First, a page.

I get such satisfaction from a full tank of gas. At the gas pump, I see the numbers whizzing higher, each click tells me that I’ve added another gallon of driving my kids around town. After replacing the gasoline nozzle, I start up the engine and watch the needle slide to the FULL position. One less thing to think about. One less thing on my to-do list.
I feel a similar satisfaction after a bulk-buying trip to Sam’s Club. I stock up on paper products—cumbersome packages of toilet paper, paper towels, and tissues—that I cram into our hall closet. I buy enormous containers of laundry detergent and fabric softener and other household items we use every day. It feels good knowing they are there and they are full.
When I disconnect my cell phone from the charger in the morning after it’s charged all night, I notice that tiny battery icon in the corner. I like seeing that it’s all black and accompanied by a miniature 100%.
There’s just something comforting about knowing that the things we need are in abundant supply. It’s a relief.
There was a woman in the Bible who must’ve known that kind of relief or at least a desire for it. We call her the Samaritan Woman because we don’t know her name, only where she lived.
She was going to the well to draw water and she met Jesus. He asked her for a drink and they started talking. They spoke about wells and husbands and where’s the best mountain for worship.
Some scholars say that the woman was there at noon instead of early in the morning because she was shunned by all the other women of the town. This woman had a bad reputation. She had been married 5 times and now lived with another man who wasn’t her husband.
I suppose she was worn down by the time she met Jesus. Life hadn’t turned out like she had hoped. Love hadn’t lasted. Memories were painful. Her future didn’t look much better. But still she had to draw water. She needed it to drink and cook and clean. She needed it to survive. So she grabbed a robe and wrapped a scarf around her head and went out into the midday heat.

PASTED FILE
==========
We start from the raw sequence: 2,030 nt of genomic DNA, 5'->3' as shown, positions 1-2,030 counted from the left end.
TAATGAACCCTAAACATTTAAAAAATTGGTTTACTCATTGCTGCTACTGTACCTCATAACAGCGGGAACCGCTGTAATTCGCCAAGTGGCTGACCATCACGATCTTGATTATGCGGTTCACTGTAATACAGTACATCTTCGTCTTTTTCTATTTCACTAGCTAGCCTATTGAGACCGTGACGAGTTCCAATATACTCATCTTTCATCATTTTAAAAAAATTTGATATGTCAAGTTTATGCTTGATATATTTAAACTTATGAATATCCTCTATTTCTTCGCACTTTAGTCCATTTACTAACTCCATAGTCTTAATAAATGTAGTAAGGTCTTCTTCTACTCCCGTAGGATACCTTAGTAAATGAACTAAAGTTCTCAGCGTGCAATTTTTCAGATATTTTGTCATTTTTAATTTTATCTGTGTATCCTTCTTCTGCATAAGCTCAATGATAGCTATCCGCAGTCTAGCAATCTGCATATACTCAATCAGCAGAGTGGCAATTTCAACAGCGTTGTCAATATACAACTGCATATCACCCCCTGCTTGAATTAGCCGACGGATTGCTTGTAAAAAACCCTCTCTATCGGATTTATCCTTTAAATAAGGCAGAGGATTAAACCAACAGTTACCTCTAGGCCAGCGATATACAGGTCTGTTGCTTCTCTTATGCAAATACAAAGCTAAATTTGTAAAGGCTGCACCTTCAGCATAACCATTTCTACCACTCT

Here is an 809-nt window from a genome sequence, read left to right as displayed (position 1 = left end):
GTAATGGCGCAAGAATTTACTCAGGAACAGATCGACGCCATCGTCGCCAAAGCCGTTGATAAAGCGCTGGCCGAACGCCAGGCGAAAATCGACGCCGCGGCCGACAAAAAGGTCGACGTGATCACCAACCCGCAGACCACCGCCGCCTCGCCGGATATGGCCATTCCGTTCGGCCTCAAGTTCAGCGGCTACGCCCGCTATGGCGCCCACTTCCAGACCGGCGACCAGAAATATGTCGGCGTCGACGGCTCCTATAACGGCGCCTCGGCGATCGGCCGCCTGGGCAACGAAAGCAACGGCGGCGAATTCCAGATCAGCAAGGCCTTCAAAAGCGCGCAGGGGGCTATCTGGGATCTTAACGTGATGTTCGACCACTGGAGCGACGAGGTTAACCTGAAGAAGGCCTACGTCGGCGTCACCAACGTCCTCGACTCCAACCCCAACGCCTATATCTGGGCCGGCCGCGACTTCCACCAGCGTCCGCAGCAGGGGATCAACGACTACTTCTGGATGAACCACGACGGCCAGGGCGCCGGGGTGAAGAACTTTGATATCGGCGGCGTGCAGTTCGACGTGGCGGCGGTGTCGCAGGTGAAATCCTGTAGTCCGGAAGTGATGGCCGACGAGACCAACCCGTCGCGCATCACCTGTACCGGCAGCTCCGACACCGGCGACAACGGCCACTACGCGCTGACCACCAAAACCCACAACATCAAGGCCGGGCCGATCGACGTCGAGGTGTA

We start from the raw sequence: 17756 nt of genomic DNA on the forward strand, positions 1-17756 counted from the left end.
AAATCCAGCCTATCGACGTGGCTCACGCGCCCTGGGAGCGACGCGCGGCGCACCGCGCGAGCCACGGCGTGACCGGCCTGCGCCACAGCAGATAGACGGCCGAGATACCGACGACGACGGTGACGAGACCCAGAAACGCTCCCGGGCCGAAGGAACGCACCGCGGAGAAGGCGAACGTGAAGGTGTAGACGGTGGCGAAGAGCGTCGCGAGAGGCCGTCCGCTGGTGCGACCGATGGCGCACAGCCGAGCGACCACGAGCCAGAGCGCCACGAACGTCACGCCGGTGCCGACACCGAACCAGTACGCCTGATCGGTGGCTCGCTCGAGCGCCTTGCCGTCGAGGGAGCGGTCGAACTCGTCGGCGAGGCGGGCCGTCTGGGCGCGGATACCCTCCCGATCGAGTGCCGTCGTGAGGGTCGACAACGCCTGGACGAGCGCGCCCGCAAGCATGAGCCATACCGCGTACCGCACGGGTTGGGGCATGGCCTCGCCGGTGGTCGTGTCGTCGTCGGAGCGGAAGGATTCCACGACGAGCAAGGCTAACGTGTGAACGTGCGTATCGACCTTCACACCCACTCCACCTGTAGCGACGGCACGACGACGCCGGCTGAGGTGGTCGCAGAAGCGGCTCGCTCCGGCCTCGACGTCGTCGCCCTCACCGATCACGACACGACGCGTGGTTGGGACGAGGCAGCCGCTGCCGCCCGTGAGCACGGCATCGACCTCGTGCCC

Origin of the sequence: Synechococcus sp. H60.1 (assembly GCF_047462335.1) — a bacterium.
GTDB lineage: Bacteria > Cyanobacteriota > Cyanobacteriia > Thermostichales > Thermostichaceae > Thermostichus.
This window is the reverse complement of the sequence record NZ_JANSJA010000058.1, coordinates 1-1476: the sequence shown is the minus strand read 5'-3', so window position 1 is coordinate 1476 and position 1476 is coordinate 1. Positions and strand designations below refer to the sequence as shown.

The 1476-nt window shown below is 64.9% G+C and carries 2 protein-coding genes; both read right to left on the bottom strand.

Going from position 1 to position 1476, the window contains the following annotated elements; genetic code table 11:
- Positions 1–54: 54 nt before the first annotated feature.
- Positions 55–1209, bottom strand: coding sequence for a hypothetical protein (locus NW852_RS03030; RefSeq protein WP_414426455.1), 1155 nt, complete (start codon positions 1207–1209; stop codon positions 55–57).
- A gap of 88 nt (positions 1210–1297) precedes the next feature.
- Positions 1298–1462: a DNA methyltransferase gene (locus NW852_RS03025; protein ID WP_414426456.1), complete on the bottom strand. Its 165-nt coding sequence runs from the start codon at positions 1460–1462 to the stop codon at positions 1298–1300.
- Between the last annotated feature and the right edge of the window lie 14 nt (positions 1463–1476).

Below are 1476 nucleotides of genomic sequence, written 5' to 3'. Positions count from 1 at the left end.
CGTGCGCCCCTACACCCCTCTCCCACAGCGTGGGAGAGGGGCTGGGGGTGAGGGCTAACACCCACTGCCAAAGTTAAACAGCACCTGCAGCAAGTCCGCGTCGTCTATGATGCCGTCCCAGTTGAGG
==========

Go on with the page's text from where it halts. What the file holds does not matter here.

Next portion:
When she questioned Jesus’ boldness in speaking to a woman alone in public, He tells her that she’s asking the wrong question. Instead she should be asking Him for Living Water. Like I often do, the woman was only thinking about the immediate, physical needs. She asked Jesus how He’d get the water without a bucket and where this living water came from and why did He think His water would be better than this well—the one Jacob gave them? So many questions but still not the right ones.
Then Jesus said, “Anyone who drinks this water will soon become thirsty again. But those who drink the water I give will never be thirsty again. It becomes a fresh, bubbling spring within them, giving them eternal life.” (NLT)
Her mind must have been spinning. An endless supply? Water for eternity? Never to thirst again? Sign me up!
She pleaded for Jesus to give her this water. Then Jesus told her that He knows—knows about her past and her present. He knew all about all of it and yet He still told her the big secret that was meant to be told to everyone. Jesus was the One, the Messiah. He had come to be the never-ending, overflowing source of Life.
In spite of my prayer life or Bible study methods or my own righteousness, I can look at the gauge indicating how much He’s willing to pour into me and see the needle pointing to FULL. I will eventually run out of laundry detergent and toilet paper, but there will always be an infinite stockpile of His love for me.